OEMs-SuppliersAs the United States attempts to move toward recovery, original equipment manufacturers may face a new challenge: Many suppliers have experienced partial shutdowns and employee layoffs that have disrupted productivity. The effect on the materials pipeline may mean OEMs will have difficulty accessing parts or manpower quickly as the economy gains strength and demand rises.

Supplier-partners should be allies that help OEMs meet product demands and schedules now and throughout the economic uncertainty of the months ahead. That said, OEMs cannot assume that key suppliers are positioned to adequately provide such support. To make sure they can avoid production stalls, OEMs should ask their suppliers these seven questions:

1. What percentage of sales and employee reductions has your company experienced because of the COVID-19 pandemic – and what are you doing to address these issues?

The question seeks clarity on the supplier’s fiscal stability and how quickly it could ramp up to meet increased demand. The initial response may open further discussion into cutbacks by product lines or work centers. Suppliers that have made reductions in areas specific to the OEM’s needs may have trouble meeting the OEM’s supply requirements as the economy improves.

2. How are you managing resources to ensure enough manpower to accommodate OEMs’ demands when the economy recovers?

Suppliers that terminated employees will face stiff competition for labor as the economy recovers. The need to hire and train new workers will further slow their production capabilities. Supplier-partners that have maintained their skilled workers – through rolling furloughs rather than layoffs, for example – will have the right manpower available for projected demand.

 3. How are you managing your own supply chain to prevent delays and interruptions?

Supplier-partners should be communicating consistently with their own supply chains, receiving assurances that these suppliers can continue to meet standards for quality, availability and timing. Some raw materials are fairly easy to get right now, but if a COVID-19 vaccine becomes available later this year, lead times could increase drastically. OEMs can have confidence in supplier-partners who have taken measures to hedge against anticipated market delays and interruptions by expanding their usual inventory of parts for mature products.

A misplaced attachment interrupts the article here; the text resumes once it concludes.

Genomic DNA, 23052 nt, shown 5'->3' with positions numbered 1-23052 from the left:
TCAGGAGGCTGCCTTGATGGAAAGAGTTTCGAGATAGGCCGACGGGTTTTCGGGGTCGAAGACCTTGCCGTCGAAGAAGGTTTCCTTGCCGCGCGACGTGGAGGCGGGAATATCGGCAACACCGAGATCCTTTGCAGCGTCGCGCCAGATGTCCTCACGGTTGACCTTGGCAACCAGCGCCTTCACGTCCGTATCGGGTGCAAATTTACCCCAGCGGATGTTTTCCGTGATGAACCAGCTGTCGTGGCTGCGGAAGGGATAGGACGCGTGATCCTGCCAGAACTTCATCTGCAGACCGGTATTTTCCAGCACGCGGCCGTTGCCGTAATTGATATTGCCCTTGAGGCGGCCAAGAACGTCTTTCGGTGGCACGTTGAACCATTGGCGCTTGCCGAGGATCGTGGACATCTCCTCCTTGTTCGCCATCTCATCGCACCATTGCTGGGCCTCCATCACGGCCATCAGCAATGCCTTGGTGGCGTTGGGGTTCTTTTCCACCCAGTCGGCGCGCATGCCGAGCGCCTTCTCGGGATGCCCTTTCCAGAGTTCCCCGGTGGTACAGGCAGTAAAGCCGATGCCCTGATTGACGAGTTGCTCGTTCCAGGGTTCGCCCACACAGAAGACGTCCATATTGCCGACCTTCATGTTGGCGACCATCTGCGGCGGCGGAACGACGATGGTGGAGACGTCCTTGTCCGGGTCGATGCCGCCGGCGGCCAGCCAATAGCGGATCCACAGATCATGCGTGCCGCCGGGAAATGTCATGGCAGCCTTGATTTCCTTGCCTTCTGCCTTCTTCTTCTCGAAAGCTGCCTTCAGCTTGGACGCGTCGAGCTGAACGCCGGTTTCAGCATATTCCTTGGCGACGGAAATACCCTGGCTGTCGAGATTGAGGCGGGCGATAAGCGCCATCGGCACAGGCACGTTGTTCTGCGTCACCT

Because the coronavirus creates almost-daily economic and supply chain shifts, suppliers also should be maintaining regular communication with customers to keep their fingers on the pulse of change in the OEM’s marketplace.

4. If we experience an upsurge in COVID-19 fatalities again this year, as some health care and political leaders suggest will happen, what effect will this have on your company?

A dramatic spike in COVID-19 cases and fatalities could lead to shutdowns of suppliers that have not secured government exemptions allowing them to continue production. Ask suppliers if they have exemption clearances and whether they have in place the right personal protective equipment (PPE) – masks and hand sanitizers, for instance – to ride through such a surge. Does the supplier have a reliable sanitization strategy and a plan that allows it to maintain production when an exposure happens or an employee tests positive?

 5. There are a lot of unknowns around the novel coronavirus. What is your company doing to manage through these unknowns?

While it would be impossible to anticipate every challenge the industry will face in the months ahead, suppliers should have identified as many scenarios as possible and developed actionable (but flexible) plans to mitigate those situations. It is, in fact, prudent for OEMs to regularly review the risk mitigation and business continuity plans of its Tier 1 supply base. Without these plans, suppliers won’t be ready to respond to whatever comes next.

6. What changes has your company made or will your company make as a result of the recent coronavirus-related economic shutdown?

After months of quarantine, suppliers should be able to prove they can maintain production levels with non-essential employees working remotely. As they bring employees back to the workplace, they should be able to explain steps they’re taking to keep everyone safe and to describe other long-term changes they’ll implement. If suppliers can’t offer definitive answers about how they’ve addressed the challenges presented by COVID-19, that’s a red flag.

 7. What effect will these changes have on OEMs?

Changes suppliers have executed or plan to execute should have as little negative impact on OEMs as possible – or, in some cases, even a beneficial effect. Answers that tell OEMs otherwise may indicate it’s time to truncate the supply base, reducing reliance on weaker suppliers. A smaller, stronger supplier group may be able to better manage logistics, control inventory and provide other services that alleviate OEMs’ production concerns.

When the coronavirus finally loosens it grip, customers will want equipment as quickly as possible. Some OEM suppliers will be able to respond swiftly to that demand. Some won’t. OEMs that ask the questions above to vet their suppliers’ capacity, strategic planning effectiveness and reliability through the economic unknowns ahead will be well-positioned for the recovery, whenever that may be.

Brian KurnAbout the Author

Brian Kurn is the sales director at Miller Fabrication Solutions, an AEM member company and a FAB 40 metal fabrication partner offering manufacturing and value-added solutions for global OEMs across oil and gas, mining, material handling, construction and other heavy equipment industries

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